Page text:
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Pediatric Dentistry

Kids Friendly Dental Office

Let Farwest Dental Group help your child have a beautiful and healthier smile. Our dental practice has been serving patients in Wilmington and its surrounding areas since 2006. We offer a full scope of pediatric dentistry and orthodontic services, from teeth cleaning and cavity prevention to oral health instruction and restorative dental services. Trust our friendly pediatric dentists to handle your child's dental needs. We provide quality dental care in a warm and welcoming environment.

Our practice can provide a wide range of dental services for your children. Our flexibility in our services saves you time and keeps your total dental care within one practice. Our emphasis is on total preventive care for our patients. Total care begins with regular hygiene visits, regular check-ups, and continued home oral health routines.

We provide many preventative measures to keep your child’s teeth clean and healthy, including sealants and fluoride treatments. We also educate the parents in early detection of some common problems children may face, including thumb sucking, bruxism, and baby bottle tooth decay.

Our primary goal for your children’s dental development is to achieve and maintain optimum oral health through advances in techniques, and technologies and by maintaining their scheduled dental exams.


The ABCs of Teething

Teething's to blame. At least that's what many parents think when babies cry, drool, or just put objects in their mouths. But actually, teething is a perfectly natural process and not the painful childhood experience many think it to be.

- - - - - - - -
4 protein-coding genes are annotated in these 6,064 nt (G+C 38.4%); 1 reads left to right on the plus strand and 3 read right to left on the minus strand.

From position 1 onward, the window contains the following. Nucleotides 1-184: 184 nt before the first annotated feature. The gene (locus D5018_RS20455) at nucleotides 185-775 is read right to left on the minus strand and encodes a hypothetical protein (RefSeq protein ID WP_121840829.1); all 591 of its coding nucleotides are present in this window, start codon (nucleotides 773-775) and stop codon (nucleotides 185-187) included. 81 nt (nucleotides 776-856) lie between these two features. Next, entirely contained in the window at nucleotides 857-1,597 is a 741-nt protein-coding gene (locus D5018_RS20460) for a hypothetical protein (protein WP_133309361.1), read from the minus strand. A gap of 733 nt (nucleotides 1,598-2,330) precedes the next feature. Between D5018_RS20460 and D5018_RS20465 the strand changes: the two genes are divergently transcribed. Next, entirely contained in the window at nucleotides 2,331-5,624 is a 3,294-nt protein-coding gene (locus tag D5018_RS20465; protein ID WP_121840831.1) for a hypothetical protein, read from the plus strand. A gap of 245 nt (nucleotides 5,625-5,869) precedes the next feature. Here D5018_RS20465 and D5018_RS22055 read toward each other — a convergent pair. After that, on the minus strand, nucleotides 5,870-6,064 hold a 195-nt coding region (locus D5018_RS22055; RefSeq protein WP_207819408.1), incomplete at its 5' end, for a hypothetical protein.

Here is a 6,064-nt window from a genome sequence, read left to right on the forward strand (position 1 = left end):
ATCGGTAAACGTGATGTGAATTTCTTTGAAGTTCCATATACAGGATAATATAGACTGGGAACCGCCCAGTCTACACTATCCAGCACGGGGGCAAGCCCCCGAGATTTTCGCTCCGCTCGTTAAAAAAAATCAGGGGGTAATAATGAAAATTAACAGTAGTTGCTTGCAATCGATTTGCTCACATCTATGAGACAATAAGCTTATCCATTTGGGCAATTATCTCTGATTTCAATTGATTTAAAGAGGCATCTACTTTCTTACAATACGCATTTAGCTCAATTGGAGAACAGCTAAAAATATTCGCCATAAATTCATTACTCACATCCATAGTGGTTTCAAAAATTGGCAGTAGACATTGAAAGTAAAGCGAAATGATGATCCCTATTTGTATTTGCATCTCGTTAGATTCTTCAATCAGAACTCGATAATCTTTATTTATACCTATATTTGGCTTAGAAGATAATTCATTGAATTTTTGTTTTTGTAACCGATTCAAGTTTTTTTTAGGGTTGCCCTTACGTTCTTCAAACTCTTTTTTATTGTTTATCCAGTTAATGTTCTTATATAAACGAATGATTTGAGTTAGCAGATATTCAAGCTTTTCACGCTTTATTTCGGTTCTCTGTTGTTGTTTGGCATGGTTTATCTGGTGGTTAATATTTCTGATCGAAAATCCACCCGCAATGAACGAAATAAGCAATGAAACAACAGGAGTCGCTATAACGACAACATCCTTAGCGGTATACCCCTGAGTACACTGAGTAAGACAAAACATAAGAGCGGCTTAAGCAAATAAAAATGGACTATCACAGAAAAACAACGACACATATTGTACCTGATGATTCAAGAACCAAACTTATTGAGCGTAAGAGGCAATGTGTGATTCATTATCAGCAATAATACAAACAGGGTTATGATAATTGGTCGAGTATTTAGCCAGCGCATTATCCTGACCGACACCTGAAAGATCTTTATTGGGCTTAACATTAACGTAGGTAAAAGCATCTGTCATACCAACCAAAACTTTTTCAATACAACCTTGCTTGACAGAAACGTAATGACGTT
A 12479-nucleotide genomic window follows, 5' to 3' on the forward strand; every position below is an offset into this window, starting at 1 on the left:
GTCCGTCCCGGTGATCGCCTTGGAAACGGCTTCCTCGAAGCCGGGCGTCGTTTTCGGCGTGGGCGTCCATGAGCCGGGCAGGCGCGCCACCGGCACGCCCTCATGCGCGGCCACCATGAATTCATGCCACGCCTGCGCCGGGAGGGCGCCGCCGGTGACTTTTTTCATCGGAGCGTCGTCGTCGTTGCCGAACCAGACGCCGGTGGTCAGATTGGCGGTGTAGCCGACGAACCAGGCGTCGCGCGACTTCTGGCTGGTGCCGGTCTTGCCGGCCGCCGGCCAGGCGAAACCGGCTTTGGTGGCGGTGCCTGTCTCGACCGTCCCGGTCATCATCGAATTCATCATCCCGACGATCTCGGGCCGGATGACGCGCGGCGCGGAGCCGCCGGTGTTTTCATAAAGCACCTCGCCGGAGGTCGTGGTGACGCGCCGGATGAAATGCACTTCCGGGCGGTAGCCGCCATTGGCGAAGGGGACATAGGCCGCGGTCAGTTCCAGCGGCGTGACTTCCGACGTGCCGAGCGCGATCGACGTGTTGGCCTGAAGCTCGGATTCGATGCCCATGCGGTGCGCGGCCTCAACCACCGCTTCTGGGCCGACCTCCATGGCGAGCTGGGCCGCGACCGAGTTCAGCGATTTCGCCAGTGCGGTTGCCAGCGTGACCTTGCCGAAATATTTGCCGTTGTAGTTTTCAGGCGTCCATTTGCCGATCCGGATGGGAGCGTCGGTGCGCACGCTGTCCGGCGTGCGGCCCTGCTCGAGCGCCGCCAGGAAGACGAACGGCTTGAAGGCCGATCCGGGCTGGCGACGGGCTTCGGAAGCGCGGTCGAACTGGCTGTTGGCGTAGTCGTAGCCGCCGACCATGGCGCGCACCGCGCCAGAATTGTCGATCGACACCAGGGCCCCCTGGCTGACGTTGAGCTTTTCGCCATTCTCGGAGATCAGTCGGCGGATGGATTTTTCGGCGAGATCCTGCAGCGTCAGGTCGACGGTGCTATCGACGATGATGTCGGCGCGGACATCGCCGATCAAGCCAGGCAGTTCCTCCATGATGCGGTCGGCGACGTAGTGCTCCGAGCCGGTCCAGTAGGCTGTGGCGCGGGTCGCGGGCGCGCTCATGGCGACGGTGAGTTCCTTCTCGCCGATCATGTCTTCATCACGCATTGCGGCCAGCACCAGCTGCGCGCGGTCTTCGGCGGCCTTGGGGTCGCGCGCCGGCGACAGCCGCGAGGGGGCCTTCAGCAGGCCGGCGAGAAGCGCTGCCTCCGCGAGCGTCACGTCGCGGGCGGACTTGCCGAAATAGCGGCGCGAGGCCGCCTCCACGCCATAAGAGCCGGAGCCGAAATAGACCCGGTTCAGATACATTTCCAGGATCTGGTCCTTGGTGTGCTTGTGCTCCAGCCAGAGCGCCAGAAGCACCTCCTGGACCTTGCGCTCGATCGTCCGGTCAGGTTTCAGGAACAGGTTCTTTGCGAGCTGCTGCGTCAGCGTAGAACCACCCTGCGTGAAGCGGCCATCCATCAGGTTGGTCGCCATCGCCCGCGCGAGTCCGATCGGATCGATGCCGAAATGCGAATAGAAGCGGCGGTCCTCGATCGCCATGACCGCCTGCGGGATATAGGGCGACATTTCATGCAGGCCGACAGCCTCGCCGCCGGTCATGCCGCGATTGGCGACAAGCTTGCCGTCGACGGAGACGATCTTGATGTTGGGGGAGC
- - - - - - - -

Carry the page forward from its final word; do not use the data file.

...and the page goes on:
Just how long a baby teethes depends on the child. But usually, babies teethe for about two years after the first tooth appears. It's a period when the teeth grow into place gradually. They don't really "cut" through the gums as many parents imagine.

Check to see if your baby's teething. Just look in his or her mouth and if the gums appear irritated, red, and puffy, then nature's right on course…your baby is teething.

And now while you are looking in the mouth, a white blanched area means a tooth is ready to come through the surface. Sometimes, you'll be able to see the tip of the tooth in the gum.

Now if you looked but did not see any of the baby's new teeth, then simply press your thumb firmly on the gums and quickly take it away. The shape of the unexposed tooth will appear for just a second beneath the tissue.

There may be some discomfort in teething. If so, a recommended procedure is to clean the baby's mouth with a damp gauze pad about three or four times a day. Follow that by giving the baby something to bite on - a proper teething ring, toast, or even a soft toothbrush. If the baby resists eating for a while, don't worry. The situation should soon improve.

If the condition worsens and other symptoms appear, such as fever and nausea, don't assume teething's to blame. When these symptoms appear, it's time to call your pediatrician.

Finally, don't be concerned if your baby drools heavily. That's normal for healthy children, who haven't yet developed the necessary muscle control to keep saliva in their mouths. Many things stimulate excessive saliva production, including foods, smells, and strange tastes so again, don't worry. As with teething, drooling is a natural process that your child will soon outgrow.

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